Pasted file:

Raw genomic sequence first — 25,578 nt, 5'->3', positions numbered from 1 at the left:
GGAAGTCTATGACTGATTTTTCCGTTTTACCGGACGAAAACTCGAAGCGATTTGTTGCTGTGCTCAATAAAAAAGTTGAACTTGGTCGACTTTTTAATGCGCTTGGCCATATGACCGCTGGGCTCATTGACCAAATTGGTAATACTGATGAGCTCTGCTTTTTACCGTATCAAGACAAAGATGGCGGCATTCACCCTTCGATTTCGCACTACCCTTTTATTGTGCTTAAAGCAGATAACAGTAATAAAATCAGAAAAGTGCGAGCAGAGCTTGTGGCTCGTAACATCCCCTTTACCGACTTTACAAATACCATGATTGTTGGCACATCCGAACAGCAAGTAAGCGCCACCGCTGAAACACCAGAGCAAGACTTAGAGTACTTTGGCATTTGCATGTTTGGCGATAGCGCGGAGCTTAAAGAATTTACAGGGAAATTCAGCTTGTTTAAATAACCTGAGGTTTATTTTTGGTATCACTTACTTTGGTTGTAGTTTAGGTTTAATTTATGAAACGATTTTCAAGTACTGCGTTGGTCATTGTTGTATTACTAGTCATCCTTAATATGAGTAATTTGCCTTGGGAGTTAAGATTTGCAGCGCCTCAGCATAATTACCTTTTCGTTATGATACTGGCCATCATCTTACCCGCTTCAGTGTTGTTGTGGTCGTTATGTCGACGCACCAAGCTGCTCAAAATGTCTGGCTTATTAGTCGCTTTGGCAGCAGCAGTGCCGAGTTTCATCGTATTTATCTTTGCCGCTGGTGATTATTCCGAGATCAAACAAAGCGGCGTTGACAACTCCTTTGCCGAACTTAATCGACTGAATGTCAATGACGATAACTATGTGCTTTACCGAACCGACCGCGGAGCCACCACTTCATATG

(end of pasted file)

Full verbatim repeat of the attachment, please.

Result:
Raw genomic sequence first — 25,578 nt, 5'->3', positions numbered from 1 at the left:
GGAAGTCTATGACTGATTTTTCCGTTTTACCGGACGAAAACTCGAAGCGATTTGTTGCTGTGCTCAATAAAAAAGTTGAACTTGGTCGACTTTTTAATGCGCTTGGCCATATGACCGCTGGGCTCATTGACCAAATTGGTAATACTGATGAGCTCTGCTTTTTACCGTATCAAGACAAAGATGGCGGCATTCACCCTTCGATTTCGCACTACCCTTTTATTGTGCTTAAAGCAGATAACAGTAATAAAATCAGAAAAGTGCGAGCAGAGCTTGTGGCTCGTAACATCCCCTTTACCGACTTTACAAATACCATGATTGTTGGCACATCCGAACAGCAAGTAAGCGCCACCGCTGAAACACCAGAGCAAGACTTAGAGTACTTTGGCATTTGCATGTTTGGCGATAGCGCGGAGCTTAAAGAATTTACAGGGAAATTCAGCTTGTTTAAATAACCTGAGGTTTATTTTTGGTATCACTTACTTTGGTTGTAGTTTAGGTTTAATTTATGAAACGATTTTCAAGTACTGCGTTGGTCATTGTTGTATTACTAGTCATCCTTAATATGAGTAATTTGCCTTGGGAGTTAAGATTTGCAGCGCCTCAGCATAATTACCTTTTCGTTATGATACTGGCCATCATCTTACCCGCTTCAGTGTTGTTGTGGTCGTTATGTCGACGCACCAAGCTGCTCAAAATGTCTGGCTTATTAGTCGCTTTGGCAGCAGCAGTGCCGAGTTTCATCGTATTTATCTTTGCCGCTGGTGATTATTCCGAGATCAAACAAAGCGGCGTTGACAACTCCTTTGCCGAACTTAATCGACTGAATGTCAATGACGATAACTATGTGCTTTACCGAACCGACCGCGGAGCCACCACTTCATATG